Last month the Better Budget Alliance, along with other local grassroots organizations, presented a set of unified budget demands for FY25 to Boston’s City Council. The Grassroots Budget Briefing was the first time so many different issue-based advocacy groups came together around the city budget to highlight the community’s investment priorities. Groups highlighted increased funding needs for truly affordable housing, youth jobs, mental health crisis response, participatory budgeting and multilingual education. With over 75 people present in the room, we were happy to see representation from seven city councilors or their offices. Hear highlights from the briefing here and check out the press release here.

The City Council recently voted 10-3 in favor of $15.3M of amendments to the Mayor’s proposed budget, allocating $11 million to critical community needs. However, the Mayor has since vetoed nearly all of these investments, including over $4 million for youth jobs, workforce development, ESOL classes; $4.9 million for housing, and $3 million for other areas of community well-being. Many of the amendments came from our grassroots allies of the Better Budget Alliance and young people from Youth Justice and Power Union. It’s not only important that these investments remain in the FY25 budget to meet residents’ needs, but that the Council demonstrates they can exercise their new budgetary powers passed by the voter ballot question in 2021 as part of our charter reform campaign.

Boston residents: Contact your City Councilor before June 26 and urge them to uphold grassroots-driven amendments to the City’s budget. Sign the petition at the button below (versión en español aquí).

Worker-owned cooperatives celebrate FY25 Massachusetts state budget win for the MA Center for Employee Ownership!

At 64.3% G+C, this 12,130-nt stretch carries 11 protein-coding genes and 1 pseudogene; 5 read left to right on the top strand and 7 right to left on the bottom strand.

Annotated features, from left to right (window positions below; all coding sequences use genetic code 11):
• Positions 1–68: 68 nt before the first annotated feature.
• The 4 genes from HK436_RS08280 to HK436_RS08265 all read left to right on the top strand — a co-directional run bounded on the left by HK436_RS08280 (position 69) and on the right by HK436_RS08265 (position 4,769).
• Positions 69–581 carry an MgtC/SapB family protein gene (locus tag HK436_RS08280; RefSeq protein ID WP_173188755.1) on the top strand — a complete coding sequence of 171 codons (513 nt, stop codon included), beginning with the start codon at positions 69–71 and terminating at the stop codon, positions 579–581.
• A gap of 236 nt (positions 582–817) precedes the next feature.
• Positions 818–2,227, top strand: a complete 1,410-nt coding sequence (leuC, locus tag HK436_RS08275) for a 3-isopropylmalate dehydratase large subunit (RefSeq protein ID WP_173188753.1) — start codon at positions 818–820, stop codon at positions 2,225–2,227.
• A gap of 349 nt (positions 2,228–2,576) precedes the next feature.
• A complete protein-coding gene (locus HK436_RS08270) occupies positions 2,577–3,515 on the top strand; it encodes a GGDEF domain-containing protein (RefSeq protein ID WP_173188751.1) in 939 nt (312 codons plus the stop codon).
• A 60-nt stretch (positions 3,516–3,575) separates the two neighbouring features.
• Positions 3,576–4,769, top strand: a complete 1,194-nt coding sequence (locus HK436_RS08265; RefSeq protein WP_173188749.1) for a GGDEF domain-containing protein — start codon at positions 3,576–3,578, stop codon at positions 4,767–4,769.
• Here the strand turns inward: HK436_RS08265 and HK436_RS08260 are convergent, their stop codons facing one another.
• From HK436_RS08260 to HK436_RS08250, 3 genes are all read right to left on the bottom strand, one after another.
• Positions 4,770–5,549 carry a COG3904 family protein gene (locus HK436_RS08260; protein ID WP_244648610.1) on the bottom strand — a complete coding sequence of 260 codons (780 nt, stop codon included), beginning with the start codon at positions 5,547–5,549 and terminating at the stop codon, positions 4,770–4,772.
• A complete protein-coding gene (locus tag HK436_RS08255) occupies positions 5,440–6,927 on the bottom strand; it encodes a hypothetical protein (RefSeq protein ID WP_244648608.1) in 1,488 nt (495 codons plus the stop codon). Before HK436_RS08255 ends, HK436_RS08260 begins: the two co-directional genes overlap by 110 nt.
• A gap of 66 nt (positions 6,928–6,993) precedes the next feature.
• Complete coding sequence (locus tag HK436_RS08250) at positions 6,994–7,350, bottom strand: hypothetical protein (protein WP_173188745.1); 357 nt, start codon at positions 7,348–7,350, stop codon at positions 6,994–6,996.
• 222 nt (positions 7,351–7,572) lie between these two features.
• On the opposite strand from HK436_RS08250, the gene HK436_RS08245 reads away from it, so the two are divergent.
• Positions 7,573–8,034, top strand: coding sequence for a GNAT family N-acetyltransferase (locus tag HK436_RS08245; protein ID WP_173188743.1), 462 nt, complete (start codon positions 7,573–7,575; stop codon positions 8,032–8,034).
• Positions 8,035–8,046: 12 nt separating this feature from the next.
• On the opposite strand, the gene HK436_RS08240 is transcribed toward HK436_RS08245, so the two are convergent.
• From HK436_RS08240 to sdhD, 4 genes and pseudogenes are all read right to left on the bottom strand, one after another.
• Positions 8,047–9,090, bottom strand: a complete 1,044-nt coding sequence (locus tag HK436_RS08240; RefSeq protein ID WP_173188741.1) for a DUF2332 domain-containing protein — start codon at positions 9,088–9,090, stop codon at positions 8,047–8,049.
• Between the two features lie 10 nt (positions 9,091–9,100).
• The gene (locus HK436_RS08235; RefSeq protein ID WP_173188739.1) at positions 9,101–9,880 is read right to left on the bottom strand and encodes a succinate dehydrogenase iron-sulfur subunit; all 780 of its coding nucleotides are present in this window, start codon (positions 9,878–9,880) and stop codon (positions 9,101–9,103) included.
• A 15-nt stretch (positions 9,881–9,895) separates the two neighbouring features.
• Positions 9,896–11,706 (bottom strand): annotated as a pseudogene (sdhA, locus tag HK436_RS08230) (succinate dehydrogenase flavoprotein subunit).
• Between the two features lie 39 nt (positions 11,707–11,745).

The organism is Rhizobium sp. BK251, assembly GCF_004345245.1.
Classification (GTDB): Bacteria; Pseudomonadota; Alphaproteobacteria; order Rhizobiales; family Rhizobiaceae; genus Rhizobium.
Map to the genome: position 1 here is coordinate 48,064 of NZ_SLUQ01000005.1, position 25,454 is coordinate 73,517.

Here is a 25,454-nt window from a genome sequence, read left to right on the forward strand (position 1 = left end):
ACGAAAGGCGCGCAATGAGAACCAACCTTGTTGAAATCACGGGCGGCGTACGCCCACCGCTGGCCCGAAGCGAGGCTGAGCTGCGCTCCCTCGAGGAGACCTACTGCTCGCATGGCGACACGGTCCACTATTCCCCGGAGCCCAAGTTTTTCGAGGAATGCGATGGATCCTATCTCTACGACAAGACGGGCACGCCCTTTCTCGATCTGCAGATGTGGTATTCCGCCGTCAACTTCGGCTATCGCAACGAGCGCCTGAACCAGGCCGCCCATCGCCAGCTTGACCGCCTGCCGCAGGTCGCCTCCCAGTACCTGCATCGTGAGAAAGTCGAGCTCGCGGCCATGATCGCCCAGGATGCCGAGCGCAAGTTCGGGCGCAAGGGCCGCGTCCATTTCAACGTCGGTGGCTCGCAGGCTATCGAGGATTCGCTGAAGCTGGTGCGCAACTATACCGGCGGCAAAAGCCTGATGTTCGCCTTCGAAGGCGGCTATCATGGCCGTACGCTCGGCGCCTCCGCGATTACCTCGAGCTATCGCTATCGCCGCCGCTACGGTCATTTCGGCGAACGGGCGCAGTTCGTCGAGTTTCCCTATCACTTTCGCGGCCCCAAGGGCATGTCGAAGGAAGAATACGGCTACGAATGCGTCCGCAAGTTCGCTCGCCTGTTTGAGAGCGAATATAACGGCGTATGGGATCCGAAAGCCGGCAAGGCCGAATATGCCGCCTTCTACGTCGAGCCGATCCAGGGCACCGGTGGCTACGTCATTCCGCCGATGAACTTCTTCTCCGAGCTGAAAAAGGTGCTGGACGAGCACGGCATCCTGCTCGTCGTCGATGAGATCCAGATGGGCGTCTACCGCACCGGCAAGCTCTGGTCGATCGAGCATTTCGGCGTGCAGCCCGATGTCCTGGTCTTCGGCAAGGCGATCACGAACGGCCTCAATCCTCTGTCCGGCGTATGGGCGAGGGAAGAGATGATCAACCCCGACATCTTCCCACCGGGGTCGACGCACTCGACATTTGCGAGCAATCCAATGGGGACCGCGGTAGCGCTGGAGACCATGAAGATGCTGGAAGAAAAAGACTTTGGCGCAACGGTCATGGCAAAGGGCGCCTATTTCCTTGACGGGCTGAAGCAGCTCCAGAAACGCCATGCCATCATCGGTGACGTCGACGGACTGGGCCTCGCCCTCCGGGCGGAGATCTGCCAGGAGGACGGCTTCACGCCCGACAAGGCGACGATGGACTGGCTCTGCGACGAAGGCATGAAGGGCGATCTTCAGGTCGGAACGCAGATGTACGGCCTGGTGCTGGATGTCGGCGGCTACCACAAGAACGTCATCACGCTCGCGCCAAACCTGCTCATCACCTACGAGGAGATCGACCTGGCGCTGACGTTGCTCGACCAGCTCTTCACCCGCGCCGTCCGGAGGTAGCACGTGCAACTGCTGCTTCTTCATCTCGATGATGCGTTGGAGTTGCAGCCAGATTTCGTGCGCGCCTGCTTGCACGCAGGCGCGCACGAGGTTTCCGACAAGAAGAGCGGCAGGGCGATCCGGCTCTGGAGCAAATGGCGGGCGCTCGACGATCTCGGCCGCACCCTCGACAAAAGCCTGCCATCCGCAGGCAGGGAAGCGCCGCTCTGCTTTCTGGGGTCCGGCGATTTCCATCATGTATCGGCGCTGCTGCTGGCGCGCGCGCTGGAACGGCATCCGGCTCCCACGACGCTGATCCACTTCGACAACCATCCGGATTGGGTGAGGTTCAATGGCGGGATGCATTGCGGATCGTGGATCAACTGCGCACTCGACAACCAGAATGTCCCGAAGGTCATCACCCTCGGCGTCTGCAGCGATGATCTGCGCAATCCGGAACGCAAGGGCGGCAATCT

Shout out to our friends and movement allies in Massachusetts: thanks for helping create and sustain more worker-owned, cooperative  businesses! We’re celebrating the unanimous passage of Amendment 254 in the MA senate budget, filed by Senator Cyr, to fund the MA Center for Employee Ownership (MassCEO). This win follows 2 beautiful lobby days, and tons of constituent mobilization, organized by our Coalition for Worker Ownership and Power (COWOP).

The State budget is now being ironed out between the House and the Senate, and we’re hopeful that MassCEO’s funding will remain. Later this month, Governor Healey will have the choice to keep this funding and invest in a worker-owned economy, or veto it.

MA Residents: Speak out now for worker coops by sending a letter to Governor Healey! Use the button below.

The housing crisis is real. Poll finds voters want REAL solutions!

The Center for Popular Democracy and Right to the City Alliance polled registered voters across 5 key states: Arizona, Nevada, Michigan, Pennsylvania, and North Carolina to understand how the crisis in housing affordability has impacted them and how it influences the kind of elected leaders they want in office.

  • 82% of renters believe that prioritizing rent and housing costs can improve their lives!
  • 77% of renters are more likely to support elected officials who advocate for rent stabilization and affordable housing.
  • 70% of renters will back candidates who push for good cause eviction.

Learn what voters in 5 key states say about what their views are on housing affordability and explore solutions to the affordable housing crisis at the button below.

Share the Post: